If you look at the R script you can see that for each gap, proportions of gap-spaces in the four states predicted by the regression model are interpreted as the probability that gap-space is in the corresponding state. With these probabilities we predict the state of each gap space by comparing a random value between 0 and 1 to the cumulative probabilities for each state estimated for the gap. Table 1 in the paper shows an example of this.

With this model setup we ran the model for scenarios of different soil conditions, deer densities, canopy openness and Ironwood basal area (the environmental factors in the model that influence regeneration). The results for these scenarios are shown in the figure below.


Hopefully this gives you an idea about how the model works. The paper has all the details of course, so check that out. If you’d like a copy of the paper(s) or have any questions just get in touch (email or @jamesmillington on twitter)

Millington, J.D.A., Walters, M.B., Matonis, M.S. and Liu, J. (2013) Filling the gap: A compositional gap regeneration model for managed northern hardwood forests Ecological Modelling 253 17–27
doi: 10.1016/j.ecolmodel.2012.12.033
Regeneration of trees in canopy gaps created by timber harvest is vital for the sustainability of many managed forests. In northern hardwood forests of the Great Lakes region of North America, regeneration density and composition are highly variable because of multiple drivers that include browsing by herbivores, seed availability, and physical characteristics of forest gaps and stands. The long-term consequences of variability in regeneration for economic productivity and wildlife habitat are uncertain. To better understand and evaluate drivers and long-term consequences of regeneration variability, simulation models that combine statistical models of regeneration with established forest growth and yield models are useful. We present the structure, parameterization, testing and use of a stochastic, regression-based compositional forest gap regeneration model developed with the express purpose of being integrated with the US Forest Service forest growth and yield model ‘Forest Vegetation Simulator’ (FVS) to form an integrated simulation model. The innovative structure of our regeneration model represents only those trees regenerating in gaps with the best chance of subsequently growing into the canopy (i.e., the tallest). Using a multi-model inference (MMI) approach and field data collected from the Upper Peninsula of Michigan we find that ‘habitat type’ (a proxy for soil moisture and nutrients), deer density, canopy openness and basal area of mature ironwood (Ostrya virginiana) in the vicinity of a gap drive regeneration abundance and composition. The best model from our MMI approach indicates that where deer densities are high, ironwood appears to gain a competitive advantage over sugar maple (Acer saccharum) and that habitat type is an important predictor of overall regeneration success. Using sensitivity analyses we show that this regeneration model is sufficiently robust for use with FVS to simulate forest dynamics over long time periods (i.e., 200 years).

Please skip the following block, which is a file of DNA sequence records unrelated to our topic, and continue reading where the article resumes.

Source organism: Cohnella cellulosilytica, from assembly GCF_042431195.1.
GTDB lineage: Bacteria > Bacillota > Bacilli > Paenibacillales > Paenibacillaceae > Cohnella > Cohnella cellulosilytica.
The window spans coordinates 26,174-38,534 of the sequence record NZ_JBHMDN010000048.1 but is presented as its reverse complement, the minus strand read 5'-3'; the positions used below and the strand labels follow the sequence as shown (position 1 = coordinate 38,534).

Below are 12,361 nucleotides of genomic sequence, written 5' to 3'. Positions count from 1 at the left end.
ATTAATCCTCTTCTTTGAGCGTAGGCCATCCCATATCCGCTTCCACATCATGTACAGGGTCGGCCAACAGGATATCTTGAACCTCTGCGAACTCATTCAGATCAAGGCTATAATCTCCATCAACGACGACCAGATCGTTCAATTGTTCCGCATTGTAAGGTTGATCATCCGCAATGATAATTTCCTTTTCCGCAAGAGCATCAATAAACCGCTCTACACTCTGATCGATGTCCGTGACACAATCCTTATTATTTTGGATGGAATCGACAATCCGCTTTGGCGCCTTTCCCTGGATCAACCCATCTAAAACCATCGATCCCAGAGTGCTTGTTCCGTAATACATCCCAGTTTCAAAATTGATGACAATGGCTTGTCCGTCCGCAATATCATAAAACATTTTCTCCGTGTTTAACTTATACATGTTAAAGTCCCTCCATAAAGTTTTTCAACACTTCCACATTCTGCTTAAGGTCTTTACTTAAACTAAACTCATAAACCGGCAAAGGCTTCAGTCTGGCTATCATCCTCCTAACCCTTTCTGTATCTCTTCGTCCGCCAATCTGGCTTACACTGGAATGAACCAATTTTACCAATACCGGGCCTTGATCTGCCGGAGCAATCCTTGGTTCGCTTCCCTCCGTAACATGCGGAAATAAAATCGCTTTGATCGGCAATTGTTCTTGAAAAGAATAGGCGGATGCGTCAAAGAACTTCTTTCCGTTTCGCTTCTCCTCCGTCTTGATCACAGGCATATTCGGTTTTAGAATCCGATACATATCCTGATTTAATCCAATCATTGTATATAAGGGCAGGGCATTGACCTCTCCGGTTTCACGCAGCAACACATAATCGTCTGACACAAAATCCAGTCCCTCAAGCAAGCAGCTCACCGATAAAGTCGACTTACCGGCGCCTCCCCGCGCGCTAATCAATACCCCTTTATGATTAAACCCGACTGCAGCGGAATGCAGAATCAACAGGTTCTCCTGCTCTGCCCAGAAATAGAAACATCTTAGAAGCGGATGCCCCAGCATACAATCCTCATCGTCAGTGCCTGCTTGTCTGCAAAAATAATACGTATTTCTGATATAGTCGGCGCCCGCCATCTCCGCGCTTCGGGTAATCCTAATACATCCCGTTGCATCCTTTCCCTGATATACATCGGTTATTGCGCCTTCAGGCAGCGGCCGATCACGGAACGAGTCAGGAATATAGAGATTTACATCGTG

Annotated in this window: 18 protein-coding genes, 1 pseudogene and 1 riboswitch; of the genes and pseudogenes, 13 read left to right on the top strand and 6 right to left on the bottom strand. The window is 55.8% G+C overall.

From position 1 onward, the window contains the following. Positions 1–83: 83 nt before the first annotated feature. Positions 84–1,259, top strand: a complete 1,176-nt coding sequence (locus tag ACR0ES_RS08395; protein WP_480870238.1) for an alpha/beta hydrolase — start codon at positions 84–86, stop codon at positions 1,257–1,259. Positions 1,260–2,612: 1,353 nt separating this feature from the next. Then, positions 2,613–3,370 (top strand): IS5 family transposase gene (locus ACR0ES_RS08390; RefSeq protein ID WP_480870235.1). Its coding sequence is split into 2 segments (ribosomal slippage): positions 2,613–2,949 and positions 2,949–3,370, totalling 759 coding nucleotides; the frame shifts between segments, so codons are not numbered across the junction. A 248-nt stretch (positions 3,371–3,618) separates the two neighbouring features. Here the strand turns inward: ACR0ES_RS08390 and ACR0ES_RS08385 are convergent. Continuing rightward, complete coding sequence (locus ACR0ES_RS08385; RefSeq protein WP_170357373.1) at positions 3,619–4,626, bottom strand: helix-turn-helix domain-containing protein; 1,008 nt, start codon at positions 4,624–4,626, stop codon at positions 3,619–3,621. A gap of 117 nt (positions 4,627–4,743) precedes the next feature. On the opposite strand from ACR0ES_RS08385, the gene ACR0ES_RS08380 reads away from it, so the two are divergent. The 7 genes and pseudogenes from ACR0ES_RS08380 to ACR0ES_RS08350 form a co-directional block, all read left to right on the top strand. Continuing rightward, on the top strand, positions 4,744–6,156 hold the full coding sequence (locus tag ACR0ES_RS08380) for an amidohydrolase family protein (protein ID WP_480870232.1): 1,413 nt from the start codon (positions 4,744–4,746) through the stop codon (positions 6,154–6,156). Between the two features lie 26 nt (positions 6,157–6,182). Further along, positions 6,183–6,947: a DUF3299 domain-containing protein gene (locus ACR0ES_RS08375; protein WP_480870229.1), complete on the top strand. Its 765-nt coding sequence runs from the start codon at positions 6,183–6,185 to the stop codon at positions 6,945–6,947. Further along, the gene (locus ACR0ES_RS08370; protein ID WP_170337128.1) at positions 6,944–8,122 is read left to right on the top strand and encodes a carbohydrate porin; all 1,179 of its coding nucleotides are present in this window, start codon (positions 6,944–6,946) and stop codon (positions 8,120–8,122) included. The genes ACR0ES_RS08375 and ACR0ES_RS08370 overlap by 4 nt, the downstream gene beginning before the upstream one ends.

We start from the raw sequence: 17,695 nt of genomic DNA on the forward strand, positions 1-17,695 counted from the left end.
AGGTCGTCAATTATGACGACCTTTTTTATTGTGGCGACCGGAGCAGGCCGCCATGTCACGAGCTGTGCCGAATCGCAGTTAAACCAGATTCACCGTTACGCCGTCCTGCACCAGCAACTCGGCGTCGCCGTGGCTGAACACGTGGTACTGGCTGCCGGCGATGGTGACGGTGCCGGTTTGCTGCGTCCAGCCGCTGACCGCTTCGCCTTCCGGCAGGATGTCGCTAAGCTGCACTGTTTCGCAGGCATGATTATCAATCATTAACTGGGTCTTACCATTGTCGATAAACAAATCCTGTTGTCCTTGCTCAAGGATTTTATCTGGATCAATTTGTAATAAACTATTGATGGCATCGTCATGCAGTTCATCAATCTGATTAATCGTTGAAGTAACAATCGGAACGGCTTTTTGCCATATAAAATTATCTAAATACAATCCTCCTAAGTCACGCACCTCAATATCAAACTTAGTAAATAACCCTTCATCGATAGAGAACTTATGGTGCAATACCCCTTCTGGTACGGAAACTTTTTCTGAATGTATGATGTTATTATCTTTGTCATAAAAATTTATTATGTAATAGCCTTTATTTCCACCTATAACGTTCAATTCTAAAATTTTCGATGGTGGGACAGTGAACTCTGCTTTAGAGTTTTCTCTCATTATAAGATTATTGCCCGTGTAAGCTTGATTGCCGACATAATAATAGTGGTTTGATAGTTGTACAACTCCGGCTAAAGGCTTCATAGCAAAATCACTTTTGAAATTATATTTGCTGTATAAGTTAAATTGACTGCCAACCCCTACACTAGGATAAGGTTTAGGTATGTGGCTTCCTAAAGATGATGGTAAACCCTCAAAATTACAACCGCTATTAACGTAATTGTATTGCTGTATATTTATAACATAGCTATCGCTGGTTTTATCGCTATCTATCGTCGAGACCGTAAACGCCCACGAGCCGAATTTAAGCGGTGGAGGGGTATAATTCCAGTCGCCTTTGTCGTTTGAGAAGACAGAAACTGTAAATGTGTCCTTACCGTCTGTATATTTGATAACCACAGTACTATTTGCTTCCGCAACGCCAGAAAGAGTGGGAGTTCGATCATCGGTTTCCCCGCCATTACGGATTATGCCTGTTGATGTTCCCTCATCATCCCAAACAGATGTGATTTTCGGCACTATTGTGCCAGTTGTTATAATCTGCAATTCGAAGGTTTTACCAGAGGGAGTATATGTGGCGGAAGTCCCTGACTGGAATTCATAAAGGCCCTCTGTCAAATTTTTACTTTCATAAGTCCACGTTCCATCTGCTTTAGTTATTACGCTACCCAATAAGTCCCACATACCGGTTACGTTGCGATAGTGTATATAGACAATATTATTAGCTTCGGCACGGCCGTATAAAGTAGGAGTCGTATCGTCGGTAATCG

Millington, J.D.A., Walters, M.B., Matonis, M.S. and Liu, J. (2013) Modelling for forest management synergies and trade-offs: Northern hardwood tree regeneration, timber and deer Ecological Modelling 248 103–112
doi: 10.1016/j.ecolmodel.2012.09.019
In many managed forests, tree regeneration density and composition following timber harvest are highly variable. This variability is due to multiple environmental drivers – including browsing by herbivores such as deer, seed availability and physical characteristics of forest gaps and stands – many of which can be influenced by forest management. Identifying management actions that produce regeneration abundance and composition appropriate for the long-term sustainability of multiple forest values (e.g., timber, wildlife) is a difficult task. However, this task can be aided by simulation tools that improve understanding and enable evaluation of synergies and trade-offs between management actions for different resources. We present a forest tree regeneration, growth, and harvest simulation model developed with the express purpose of assisting managers to evaluate the impacts of timber and deer management on tree regeneration and forest dynamics in northern hardwood forests over long time periods under different scenarios. The model couples regeneration and deer density sub-models developed from empirical data with the Ontario variant of the US Forest Service individual-based forest growth model, Forest Vegetation Simulator. Our error analyses show that model output is robust given uncertainty in the sub-models. We investigate scenarios for timber and deer management actions in northern hardwood stands for 200 years. Results indicate that higher levels of mature ironwood (Ostrya virginiana) removal and lower deer densities significantly increase sugar maple (Acer saccharum) regeneration success rates. Furthermore, our results show that although deer densities have an immediate and consistent negative impact on forest regeneration and timber through time, the non-removal of mature ironwood trees has cumulative negative impacts due to feedbacks on competition between ironwood and sugar maple. These results demonstrate the utility of the simulation model to managers for examining long-term impacts, synergies and trade-offs of multiple forest management actions.